Orbs, used to randomly spawn Fire Emblem characters, are gained by battling or through purchase with real-world money. That’s the nefarious gimmick that Nintendo hopes to take your cash with, so if you’re against that practice, don’t bother downloading. (There’s no shortage of Fire Emblem these days, anyway.) Otherwise, Fire Emblem Heroes plays similar to your regular Fire Emblem, except on a smaller scale. The Weapon Triangle is simplified, and maps are only eight-by-six grids. Stars denote a character’s strength, but they’re able to become stronger through battling.
With a release just around the corner, we’ll wait to see how Intelligent Systems juggles the free-to-play aspects won’t be long.
Fire Emblem’s last hurrah on 3DS (not counting the Warriors spin-off), Shadows of Valentia is a remake (or “inspired by”) of Fire Emblem Gaiden. That means the expected audio/visual upgrade, including full voice acting, alongside traversable maps, dungeon exploration, and two groups of heroes. The bigger mystery is what features from later Fire Emblem games — the Weapon Triangle, avatar, supports — will or won’t be returning, although we’ll know soon; the Japanese version hits in April, while the rest of the world only has to wait until May.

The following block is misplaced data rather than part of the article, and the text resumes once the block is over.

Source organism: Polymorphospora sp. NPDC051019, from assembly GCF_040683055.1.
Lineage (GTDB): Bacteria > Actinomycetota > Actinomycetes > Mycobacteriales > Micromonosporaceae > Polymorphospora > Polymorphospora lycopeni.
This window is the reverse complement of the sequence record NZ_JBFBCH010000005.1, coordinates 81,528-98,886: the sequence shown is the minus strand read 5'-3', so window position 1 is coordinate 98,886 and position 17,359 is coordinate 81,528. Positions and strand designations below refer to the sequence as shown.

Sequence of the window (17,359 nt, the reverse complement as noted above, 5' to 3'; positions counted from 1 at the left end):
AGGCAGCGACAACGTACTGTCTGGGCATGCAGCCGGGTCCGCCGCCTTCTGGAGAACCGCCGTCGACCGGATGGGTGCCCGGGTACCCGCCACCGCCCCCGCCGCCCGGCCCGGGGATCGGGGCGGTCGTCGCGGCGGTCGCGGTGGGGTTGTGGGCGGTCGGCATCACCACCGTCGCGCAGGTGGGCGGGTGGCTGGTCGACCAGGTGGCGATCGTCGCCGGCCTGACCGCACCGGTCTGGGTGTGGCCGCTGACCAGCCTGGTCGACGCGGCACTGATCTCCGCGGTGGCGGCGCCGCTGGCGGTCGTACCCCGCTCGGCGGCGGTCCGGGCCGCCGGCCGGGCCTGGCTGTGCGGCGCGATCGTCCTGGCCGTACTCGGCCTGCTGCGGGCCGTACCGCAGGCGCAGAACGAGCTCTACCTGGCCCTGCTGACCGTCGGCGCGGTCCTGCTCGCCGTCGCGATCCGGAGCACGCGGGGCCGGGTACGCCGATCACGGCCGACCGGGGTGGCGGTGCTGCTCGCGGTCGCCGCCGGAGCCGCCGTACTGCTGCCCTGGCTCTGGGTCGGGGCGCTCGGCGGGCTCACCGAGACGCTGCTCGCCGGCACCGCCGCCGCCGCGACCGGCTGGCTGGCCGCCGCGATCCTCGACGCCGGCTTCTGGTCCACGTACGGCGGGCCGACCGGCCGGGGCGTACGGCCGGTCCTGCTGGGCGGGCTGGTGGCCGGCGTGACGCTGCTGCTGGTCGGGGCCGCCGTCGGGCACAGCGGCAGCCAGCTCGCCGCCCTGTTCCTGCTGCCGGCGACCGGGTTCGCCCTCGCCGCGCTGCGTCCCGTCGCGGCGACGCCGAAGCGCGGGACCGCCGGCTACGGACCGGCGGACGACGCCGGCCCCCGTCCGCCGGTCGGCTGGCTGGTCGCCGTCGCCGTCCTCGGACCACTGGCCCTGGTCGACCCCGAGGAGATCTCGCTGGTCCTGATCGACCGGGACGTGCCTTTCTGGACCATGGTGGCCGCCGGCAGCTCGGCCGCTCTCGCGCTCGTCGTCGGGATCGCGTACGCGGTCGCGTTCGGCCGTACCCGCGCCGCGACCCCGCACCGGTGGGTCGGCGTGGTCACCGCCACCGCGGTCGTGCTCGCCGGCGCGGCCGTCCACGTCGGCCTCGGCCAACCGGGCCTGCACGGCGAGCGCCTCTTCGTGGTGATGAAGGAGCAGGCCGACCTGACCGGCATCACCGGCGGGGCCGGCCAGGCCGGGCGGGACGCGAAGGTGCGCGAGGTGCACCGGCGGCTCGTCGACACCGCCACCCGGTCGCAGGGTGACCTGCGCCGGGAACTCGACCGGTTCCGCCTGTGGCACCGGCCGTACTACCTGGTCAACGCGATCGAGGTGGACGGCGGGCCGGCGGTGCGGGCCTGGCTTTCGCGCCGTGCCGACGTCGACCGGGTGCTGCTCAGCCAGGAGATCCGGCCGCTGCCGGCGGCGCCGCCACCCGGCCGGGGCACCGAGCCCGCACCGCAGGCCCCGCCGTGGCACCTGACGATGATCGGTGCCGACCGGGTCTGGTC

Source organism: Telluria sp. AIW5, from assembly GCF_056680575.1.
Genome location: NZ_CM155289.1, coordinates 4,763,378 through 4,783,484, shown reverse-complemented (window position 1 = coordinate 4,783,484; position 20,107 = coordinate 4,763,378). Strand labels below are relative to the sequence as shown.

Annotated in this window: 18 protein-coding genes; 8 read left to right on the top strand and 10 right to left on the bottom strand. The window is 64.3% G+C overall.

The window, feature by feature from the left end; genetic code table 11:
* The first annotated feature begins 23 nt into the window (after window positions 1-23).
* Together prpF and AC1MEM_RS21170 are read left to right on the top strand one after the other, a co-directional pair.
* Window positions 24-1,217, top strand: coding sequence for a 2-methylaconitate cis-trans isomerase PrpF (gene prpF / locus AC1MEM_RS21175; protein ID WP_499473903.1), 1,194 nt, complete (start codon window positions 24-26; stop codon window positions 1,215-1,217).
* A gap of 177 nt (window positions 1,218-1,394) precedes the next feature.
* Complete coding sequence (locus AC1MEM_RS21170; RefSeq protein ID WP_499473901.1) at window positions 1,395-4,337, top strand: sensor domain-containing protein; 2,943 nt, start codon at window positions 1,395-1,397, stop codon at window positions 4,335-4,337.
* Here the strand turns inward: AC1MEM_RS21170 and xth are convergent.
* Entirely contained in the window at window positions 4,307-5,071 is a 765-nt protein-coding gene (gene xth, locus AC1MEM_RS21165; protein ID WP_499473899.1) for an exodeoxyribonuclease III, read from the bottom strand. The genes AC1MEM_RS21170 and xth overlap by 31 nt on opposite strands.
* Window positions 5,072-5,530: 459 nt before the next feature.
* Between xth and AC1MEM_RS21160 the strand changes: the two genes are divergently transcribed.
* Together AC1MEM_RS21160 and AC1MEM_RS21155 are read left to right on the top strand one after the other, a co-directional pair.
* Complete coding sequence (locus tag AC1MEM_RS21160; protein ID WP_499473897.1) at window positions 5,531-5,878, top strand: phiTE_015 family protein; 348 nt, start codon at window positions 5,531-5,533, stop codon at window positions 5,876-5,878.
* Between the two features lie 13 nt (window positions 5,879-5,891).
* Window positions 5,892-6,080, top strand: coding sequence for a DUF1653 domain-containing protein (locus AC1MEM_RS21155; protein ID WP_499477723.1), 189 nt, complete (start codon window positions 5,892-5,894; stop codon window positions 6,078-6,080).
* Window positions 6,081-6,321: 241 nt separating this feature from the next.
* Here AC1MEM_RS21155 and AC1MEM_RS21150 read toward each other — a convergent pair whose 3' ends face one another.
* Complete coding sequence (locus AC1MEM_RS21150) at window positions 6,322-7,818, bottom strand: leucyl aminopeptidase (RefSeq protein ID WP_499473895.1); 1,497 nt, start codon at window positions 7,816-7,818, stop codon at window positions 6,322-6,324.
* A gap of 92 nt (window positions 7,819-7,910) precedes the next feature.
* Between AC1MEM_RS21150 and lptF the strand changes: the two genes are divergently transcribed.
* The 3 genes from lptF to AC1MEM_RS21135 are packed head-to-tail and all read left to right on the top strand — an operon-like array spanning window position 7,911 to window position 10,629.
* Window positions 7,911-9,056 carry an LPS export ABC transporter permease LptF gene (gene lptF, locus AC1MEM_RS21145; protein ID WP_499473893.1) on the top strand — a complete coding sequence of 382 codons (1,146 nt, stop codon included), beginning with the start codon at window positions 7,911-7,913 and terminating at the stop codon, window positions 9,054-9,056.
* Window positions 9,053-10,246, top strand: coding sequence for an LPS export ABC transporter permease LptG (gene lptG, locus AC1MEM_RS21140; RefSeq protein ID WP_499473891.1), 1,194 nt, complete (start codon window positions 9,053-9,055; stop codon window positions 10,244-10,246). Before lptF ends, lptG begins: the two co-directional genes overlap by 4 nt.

Fire Emblem goes Musou! Nintendo only revealed a little footage of Fire Emblem Warriors, showing Chrom cutting through crowds of indistinguishable soldiers, but with a release date of Fall 2017, we’re bound to get more information, including other playable characters, by next E3.
We don’t have any real information for the upcoming Fire Emblem beyond that it’s coming and they’re aiming for 2018.
NON-FIRE EMBLEM GAMES